Upon the death of King Baldwin V of Jerusalem, a succession dispute arose between Guy of Lusignan, husband of Baldwin's heiress Queen Sibylla, and Count Raymond III of Tripoli, who had served as regent for Baldwin V and his predecessor. Gérard, harboring animosity towards Raymond, supported Guy, and renewed the war between the Kingdom of Jerusalem and Saladin of the Ayyubid Sultanate against Raymond's wishes.
When Saladin assaulted Tiberias in July 1187 in the hopes of baiting the Crusaders into a battle on an open field, Gérard urged Guy to march out from Acre to rescue Tiberias, spurning Raymond's suggestion it was a trap. Their forces were subsequently lured into the Battle of Hattin, which was decisively won by the Saracens and sealed the fall of the Kingdom of Jerusalem. Captured after the battle alongside Guy, Gérard was able to secure his release, only to be taken prisoner again at the Siege of Acre in 1189. This time, Saladin showed no mercy and had the Grand Master beheaded.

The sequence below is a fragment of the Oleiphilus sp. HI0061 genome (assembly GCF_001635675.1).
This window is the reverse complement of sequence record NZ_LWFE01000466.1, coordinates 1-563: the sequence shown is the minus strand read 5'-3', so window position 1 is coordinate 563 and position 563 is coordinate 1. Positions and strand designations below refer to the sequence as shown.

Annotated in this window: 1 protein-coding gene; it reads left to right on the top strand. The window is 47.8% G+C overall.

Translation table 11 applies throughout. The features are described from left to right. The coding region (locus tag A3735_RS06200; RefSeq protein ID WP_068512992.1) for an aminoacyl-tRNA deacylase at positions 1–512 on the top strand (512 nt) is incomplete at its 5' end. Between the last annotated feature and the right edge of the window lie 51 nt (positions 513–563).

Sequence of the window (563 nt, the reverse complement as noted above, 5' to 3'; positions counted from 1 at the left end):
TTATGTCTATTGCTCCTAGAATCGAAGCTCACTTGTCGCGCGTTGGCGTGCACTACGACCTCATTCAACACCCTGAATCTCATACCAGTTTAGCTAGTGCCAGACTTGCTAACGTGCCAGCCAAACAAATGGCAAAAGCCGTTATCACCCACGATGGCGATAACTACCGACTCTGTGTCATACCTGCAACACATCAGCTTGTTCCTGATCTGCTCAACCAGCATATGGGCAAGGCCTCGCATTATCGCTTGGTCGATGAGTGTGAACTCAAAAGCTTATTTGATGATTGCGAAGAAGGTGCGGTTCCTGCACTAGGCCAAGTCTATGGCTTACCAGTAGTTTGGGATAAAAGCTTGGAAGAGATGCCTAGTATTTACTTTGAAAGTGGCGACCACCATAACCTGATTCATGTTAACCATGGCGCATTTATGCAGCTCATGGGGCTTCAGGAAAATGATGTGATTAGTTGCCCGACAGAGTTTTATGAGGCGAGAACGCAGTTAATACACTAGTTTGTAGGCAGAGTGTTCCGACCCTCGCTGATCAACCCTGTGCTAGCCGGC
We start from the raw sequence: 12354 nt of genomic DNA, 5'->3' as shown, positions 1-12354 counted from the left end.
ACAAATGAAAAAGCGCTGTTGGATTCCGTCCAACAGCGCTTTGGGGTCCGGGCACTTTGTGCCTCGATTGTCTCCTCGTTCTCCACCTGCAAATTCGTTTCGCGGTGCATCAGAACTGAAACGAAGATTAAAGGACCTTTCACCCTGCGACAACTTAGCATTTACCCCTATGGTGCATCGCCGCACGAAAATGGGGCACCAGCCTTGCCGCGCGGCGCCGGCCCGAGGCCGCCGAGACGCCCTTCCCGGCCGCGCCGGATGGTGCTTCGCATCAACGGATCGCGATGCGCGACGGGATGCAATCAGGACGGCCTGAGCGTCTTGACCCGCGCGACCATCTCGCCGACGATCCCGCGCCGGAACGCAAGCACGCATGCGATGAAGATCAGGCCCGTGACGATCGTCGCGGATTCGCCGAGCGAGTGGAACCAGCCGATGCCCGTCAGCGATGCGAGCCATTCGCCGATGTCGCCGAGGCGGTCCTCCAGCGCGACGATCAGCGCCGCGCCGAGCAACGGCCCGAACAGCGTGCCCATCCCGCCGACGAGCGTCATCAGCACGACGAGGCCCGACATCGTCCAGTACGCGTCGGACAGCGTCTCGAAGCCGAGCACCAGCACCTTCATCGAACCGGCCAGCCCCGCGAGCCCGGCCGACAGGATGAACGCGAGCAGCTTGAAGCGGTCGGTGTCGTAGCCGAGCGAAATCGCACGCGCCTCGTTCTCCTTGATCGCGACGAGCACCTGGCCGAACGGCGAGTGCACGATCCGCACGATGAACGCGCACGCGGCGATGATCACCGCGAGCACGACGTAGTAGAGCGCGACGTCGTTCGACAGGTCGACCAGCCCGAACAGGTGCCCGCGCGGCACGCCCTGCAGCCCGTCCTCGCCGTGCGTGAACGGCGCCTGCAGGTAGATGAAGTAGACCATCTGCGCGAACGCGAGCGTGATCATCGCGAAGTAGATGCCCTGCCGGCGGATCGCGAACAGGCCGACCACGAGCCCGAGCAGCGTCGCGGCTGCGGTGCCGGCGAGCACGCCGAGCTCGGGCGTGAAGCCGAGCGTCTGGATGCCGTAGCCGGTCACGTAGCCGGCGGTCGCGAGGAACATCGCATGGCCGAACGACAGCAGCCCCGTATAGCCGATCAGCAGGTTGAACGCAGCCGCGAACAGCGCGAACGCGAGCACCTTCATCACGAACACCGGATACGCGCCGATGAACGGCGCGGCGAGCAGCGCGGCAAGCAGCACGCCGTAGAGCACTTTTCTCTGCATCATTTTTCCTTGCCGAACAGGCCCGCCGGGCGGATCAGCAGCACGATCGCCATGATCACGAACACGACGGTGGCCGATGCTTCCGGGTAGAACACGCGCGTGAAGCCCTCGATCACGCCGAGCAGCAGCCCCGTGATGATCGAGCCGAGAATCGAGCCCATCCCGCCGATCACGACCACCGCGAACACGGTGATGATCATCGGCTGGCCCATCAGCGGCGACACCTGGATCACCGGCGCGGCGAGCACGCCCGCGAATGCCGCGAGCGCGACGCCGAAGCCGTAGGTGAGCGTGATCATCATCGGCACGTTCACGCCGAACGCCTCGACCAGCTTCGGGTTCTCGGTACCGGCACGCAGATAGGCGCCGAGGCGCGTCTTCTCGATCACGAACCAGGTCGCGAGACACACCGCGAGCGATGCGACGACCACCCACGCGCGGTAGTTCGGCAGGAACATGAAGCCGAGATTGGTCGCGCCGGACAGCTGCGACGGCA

Gérard's demise would result in a delayed election for his successor while the Templars debated the merits of selecting a Grand Master who served on the front lines. In the interim, Basilisk would pose as the order's de facto leader until Robert de Sablé's ascendance in 1191.